Sunday, November 8, 2009

DVD Special Features Film School

Almost everyone who starts out in this business wants to be a writer/director. Getting a job in the creative field is hard. Very hard. As one of our cast members would say, "it's about like watching a dog shitting a peach pit." With this in mind, I wanted to share some bits from a conversation I had with a young aspiring writer/director. He's in his early twenties like me, but unlike me, he thinks that you can learn how to make movies and TV shows just by watching the special features that get included with DVD's. How I wish it were that simple.

DVD special features are included with the purchase of a DVD with the simple aim in getting someone to buy it. Distribution companies feel that if a little bit extra gets included with the DVD it may possibly prevent someone from pirating it. And they're right. I know several people who pirate all day long, but they'll go the extra mile to run out and buy for example "Watchmen: the directors cut."

All of this is reinforced by directors, producers, and actors claiming that you can now go to film school just by watching the DVD. Maybe. At least it's a good sound bite. The only problem with this is that DVDs don't teach you how to unfold a C-stand. They don't teach you how to bargain for a higher rate on a deal memo. They don't teach you how to coordinate multiple crews in multiple time zones all moving, shooting, and prepping all across the country, nor do they teach you how to deal with the high levels of stress that comes along with it. Last for now, and perhaps most importantly, neither film school nor George Lucas on the Star Wars special features are going to tell you how to actually get a movie made because doing that requires more than just theory and knowledge of the craft, it requires diligence and charisma beyond what most people would probably ever begin to imagine or to grasp.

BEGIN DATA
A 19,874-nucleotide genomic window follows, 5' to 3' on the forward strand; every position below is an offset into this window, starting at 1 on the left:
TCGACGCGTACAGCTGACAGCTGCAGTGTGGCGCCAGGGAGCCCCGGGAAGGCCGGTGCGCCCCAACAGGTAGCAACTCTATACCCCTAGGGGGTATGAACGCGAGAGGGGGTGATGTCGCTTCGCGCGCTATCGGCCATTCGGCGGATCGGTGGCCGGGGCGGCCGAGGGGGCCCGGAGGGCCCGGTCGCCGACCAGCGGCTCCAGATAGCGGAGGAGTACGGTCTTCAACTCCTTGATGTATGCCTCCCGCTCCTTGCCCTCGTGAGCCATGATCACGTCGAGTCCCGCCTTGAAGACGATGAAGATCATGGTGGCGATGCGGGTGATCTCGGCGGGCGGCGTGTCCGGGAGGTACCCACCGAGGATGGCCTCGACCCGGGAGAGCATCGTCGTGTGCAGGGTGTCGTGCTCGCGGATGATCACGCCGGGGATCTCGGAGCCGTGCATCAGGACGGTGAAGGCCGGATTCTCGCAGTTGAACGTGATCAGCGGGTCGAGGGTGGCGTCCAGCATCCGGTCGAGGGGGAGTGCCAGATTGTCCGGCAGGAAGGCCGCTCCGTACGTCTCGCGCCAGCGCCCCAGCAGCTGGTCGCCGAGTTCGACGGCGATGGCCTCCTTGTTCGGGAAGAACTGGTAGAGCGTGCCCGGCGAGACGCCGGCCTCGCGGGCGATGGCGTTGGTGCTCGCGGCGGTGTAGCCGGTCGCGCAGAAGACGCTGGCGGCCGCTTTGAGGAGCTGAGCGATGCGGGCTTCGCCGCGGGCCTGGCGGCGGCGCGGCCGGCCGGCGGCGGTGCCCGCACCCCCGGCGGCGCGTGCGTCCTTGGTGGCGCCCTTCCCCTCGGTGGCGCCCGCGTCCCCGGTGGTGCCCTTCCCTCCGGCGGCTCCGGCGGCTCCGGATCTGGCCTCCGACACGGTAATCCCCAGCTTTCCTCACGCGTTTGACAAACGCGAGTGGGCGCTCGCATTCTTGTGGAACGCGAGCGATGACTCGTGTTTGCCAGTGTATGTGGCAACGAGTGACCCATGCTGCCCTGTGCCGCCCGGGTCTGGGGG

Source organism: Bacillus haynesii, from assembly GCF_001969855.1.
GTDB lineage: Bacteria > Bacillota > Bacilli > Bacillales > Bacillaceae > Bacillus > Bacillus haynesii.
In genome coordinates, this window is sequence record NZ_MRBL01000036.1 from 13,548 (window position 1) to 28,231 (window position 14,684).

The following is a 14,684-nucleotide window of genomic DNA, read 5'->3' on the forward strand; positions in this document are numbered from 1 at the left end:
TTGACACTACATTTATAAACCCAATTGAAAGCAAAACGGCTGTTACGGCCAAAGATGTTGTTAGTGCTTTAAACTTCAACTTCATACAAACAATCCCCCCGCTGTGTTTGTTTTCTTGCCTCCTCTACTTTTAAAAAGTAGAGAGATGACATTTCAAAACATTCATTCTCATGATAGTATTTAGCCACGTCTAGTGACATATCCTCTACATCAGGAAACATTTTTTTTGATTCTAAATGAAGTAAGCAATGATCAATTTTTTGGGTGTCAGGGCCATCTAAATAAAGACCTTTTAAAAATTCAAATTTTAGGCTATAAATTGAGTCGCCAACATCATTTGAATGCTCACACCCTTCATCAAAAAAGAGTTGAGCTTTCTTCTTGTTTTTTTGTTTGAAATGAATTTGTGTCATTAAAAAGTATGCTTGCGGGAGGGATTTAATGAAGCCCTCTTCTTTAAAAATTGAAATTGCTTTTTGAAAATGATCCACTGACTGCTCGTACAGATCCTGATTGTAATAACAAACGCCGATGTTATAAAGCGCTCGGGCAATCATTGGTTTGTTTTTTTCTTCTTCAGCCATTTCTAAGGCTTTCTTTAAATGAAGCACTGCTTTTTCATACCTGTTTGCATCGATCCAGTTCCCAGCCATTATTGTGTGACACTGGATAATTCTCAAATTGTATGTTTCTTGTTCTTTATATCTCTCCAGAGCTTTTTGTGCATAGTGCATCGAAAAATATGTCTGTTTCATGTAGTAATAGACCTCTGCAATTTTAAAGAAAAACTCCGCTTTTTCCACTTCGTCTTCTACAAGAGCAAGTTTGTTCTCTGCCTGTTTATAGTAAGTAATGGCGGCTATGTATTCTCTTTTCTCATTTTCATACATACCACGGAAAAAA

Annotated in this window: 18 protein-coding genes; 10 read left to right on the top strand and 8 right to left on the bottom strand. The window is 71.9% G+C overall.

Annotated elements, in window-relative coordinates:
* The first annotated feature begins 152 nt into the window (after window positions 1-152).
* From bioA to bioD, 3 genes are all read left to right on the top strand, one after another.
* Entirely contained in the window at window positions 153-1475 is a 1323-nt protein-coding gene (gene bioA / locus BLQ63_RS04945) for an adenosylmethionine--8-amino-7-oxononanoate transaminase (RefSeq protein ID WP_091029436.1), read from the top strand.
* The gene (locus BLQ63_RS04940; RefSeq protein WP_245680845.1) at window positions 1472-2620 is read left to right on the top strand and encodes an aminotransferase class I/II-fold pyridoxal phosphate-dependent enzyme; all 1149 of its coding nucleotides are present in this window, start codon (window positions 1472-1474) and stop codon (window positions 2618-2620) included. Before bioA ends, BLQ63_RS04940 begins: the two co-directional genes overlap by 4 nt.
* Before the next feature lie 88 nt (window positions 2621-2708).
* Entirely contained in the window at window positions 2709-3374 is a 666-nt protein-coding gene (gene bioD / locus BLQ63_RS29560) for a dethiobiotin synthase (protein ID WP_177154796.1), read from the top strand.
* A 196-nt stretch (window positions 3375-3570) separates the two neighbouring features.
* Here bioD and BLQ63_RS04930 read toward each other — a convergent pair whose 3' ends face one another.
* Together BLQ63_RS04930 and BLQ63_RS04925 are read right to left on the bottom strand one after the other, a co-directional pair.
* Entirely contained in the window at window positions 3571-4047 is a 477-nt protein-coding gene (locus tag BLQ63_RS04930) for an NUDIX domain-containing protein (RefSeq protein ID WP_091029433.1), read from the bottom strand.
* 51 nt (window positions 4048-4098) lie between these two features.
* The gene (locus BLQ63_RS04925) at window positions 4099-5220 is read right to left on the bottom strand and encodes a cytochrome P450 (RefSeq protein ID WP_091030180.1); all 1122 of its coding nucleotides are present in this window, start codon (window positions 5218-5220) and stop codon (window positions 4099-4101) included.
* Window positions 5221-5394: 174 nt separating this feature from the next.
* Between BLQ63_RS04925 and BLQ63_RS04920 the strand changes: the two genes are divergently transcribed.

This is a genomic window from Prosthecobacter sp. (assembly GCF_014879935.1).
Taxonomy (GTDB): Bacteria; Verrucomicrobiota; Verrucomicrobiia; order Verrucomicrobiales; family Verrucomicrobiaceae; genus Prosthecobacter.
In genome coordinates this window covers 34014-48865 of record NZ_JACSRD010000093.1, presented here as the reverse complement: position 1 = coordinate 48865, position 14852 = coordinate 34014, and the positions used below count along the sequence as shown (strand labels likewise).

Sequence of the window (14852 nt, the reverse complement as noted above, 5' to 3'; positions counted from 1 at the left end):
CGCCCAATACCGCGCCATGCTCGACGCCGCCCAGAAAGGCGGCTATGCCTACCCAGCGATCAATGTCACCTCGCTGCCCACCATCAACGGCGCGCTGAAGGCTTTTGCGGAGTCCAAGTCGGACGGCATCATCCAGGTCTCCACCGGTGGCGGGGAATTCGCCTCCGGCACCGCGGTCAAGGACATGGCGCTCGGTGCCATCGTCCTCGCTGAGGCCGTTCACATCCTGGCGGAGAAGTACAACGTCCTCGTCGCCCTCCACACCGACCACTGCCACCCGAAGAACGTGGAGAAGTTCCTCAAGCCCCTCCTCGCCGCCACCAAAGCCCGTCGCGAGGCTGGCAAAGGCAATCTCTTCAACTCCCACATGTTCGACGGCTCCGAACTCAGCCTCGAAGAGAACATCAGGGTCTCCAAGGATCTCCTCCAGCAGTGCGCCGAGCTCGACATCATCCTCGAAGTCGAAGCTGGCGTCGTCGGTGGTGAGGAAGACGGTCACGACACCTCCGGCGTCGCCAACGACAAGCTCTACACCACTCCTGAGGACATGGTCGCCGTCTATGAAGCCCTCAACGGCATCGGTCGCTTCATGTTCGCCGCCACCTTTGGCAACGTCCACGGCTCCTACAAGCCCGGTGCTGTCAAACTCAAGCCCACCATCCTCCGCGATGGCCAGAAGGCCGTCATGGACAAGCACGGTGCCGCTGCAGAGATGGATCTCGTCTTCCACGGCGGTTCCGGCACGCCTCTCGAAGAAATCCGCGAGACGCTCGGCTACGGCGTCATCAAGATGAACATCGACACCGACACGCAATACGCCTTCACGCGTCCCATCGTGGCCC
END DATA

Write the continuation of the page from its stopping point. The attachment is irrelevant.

1. I agree, though in some respects it does help hearing how other filmmakers approach their craft. By the way, I might be getting a film major at UAB. It's an individually designed major, but it's still a concentration in film all the same.

  2. Sweet man! Yeah, definately take the flim classes if you want. They will help you get a good basic grasp of what's going on. But Honestly though, and this is just my 2 cents, I'd get a degree in English or something where you write a lot. If that's the side of the industry you are more interested in, you gotta practice and practice and practice it. If you are more interested in the business side, then study business. I don't want to discourage you from getting your major in film, but I you'll get double the mileage out of turning your degree, in whatever field it's in, towards whatever it is you want to do in the film/television industry. That will show the powers that be how adept you are at thinking across borders and such. If you do want to study film, I would suggest doing it in grad school at a place like AFI in LA or Circle in the Square at NYU. Either way though, you'll only be doing it to make contacts. Ask anyone on any crew you work with, if they're really good at their jobs, they'll be able to teach you just as much if not more than you could ever learn at any school. Hope this helps! Good luck!

  3. I'm definitely going for the film major, but I have thought about getting a minor in like Creative Writing or Theatre, both of which I actually considered as majors before I got the email that UAB was gonna offer film as an individually designed major. I've looked up all of the classes that I'm required to take for this major and I think it's very well-rounded. It may not be as hardcore as a film major from like USC or NYU, but when I graduate my degree will be in film all the same.

  4. Cool beans man. Just remember, one of the most meaningless sentences I hear when I interview PA's for a job is, "I went to film school." All the same, good luck for real! I think it's awesome you want to do it.